The challenge of academic material. Also auto-sustainability, because high schools have difficulty being sustainable.

Also having access to schools. When this school came in the middle of nowhere it came to a place where the students had nowhere to go after they finished studying tenth grade. But when there is a school nearby they will continue to study. I know many students personally who do not continue to study because it is far and difficult to travel to the village for school each day. This is a big challenge—to have access to education. Also if it is very expensive nobody will go to school, and some people who are literally from the fields will have trouble going to [and paying for higher education].

In terms of opportunities, this is a really rich zone in the plateau of Angonia that is very fertile. This is why ESIL tries to give more opportunities to study agriculture. The students learn new sustainable techniques and techniques that cost less. Agriculture is a way to have a way of making a living. So the school tries to develop new techniques to help the students with this and make them see that it is possible to make something better out of this.

So how does ESIL try to resolve these various challenges we have discussed?

We have a project that brought students here and there is another part of this project that is connected to the Jesuits here. So maybe if you have one child in school, it can open [the community] up more.

Also in our school you don’t pay because it is called a community school and the teachers are paid by the government. All of the students who are orphans have a certificate that they are in a state of poverty and they don’t have to pay. But practically everyone can pay the cost we have. Pretty much everyone’s parents can pay the small fee we have for administrative costs of the school—there is hardly anyone who can’t pay it. Technically if someone can’t pay after 15 days I have to send them away, but I am unable to do this to the students, so we find a way and arrange for someone to pay for [their school costs]...maybe volunteers.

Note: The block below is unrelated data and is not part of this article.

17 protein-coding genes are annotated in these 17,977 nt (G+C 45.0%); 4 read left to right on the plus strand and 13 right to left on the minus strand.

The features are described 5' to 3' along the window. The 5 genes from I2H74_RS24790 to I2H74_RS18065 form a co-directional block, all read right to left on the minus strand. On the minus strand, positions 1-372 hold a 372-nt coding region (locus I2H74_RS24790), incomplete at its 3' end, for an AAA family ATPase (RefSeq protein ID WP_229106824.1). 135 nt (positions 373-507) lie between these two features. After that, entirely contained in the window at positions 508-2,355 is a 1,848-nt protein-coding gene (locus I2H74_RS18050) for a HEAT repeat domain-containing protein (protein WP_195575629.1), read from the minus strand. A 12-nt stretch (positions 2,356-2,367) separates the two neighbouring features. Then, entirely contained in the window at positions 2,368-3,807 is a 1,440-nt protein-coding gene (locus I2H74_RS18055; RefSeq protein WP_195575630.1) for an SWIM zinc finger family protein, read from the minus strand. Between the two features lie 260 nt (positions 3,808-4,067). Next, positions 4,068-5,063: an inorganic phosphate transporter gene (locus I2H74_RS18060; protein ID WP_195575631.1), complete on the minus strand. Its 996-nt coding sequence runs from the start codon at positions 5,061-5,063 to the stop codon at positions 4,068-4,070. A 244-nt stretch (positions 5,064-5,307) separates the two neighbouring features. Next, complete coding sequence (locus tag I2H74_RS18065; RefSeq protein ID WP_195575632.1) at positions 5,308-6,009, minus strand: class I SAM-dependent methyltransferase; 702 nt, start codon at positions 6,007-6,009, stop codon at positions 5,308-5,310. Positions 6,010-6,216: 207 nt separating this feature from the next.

How is ESIL involved with the indigenous community in this surrounding area?

I think that just by being here, in the surrounding area it is involved and helps a lot. We are currently in construction now and we contract builders who are from the neighboring villages around ESIL to work here. We also have a part that helps women who help with the sand used to construct the buildings here, and we also buy from local people instead of from others. And also people bring stones here. So almost everything is related to the people near here.

Our field of production is really small for the school. We buy vegetables such as tomatoes, greens, and such from the nearby agricultors for a good price.

What do you think is the attitude and reception of people in this area to ESIL? And what influences this?

Very good. They are really grateful to us for having a school here. First because of the access—one more school that their children can attend. 

The first schools that the Jesuits made here became government schools. Now we have created new ones and it is really well received to have these.

What is the connection between ESIL and Satemwa and the orphanages?

There is a big connection. ESIL takes in the orphans most of the time. Satemwa has classes about livestock and animals that some students in ESIL go to. Also Satemwa receives our students for retreats and other types of civic formation.

What does social justice mean for you?